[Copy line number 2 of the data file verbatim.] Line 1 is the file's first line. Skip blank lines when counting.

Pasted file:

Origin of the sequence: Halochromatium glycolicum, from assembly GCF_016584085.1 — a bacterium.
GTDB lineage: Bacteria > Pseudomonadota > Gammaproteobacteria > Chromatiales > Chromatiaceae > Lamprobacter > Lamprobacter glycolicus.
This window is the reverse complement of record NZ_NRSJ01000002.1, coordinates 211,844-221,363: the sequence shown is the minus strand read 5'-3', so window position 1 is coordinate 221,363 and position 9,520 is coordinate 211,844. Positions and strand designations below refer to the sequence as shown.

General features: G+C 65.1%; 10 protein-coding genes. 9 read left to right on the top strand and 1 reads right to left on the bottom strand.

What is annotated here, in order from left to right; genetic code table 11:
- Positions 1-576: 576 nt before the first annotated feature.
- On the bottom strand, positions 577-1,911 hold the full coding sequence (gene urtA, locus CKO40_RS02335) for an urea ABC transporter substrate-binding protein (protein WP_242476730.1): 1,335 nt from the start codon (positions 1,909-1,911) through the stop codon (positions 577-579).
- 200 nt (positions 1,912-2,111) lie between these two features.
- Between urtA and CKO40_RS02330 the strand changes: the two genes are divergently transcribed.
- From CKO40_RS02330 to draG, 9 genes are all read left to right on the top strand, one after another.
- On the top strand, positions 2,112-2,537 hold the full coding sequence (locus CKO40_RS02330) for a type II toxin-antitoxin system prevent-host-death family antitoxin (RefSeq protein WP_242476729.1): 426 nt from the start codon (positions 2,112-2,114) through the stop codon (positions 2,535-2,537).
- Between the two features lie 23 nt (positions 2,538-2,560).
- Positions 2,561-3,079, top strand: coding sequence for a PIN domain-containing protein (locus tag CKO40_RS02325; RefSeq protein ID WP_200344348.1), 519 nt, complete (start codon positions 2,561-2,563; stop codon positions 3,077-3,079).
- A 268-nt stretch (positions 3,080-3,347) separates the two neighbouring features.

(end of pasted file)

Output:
GTDB lineage: Bacteria > Pseudomonadota > Gammaproteobacteria > Chromatiales > Chromatiaceae > Lamprobacter > Lamprobacter glycolicus.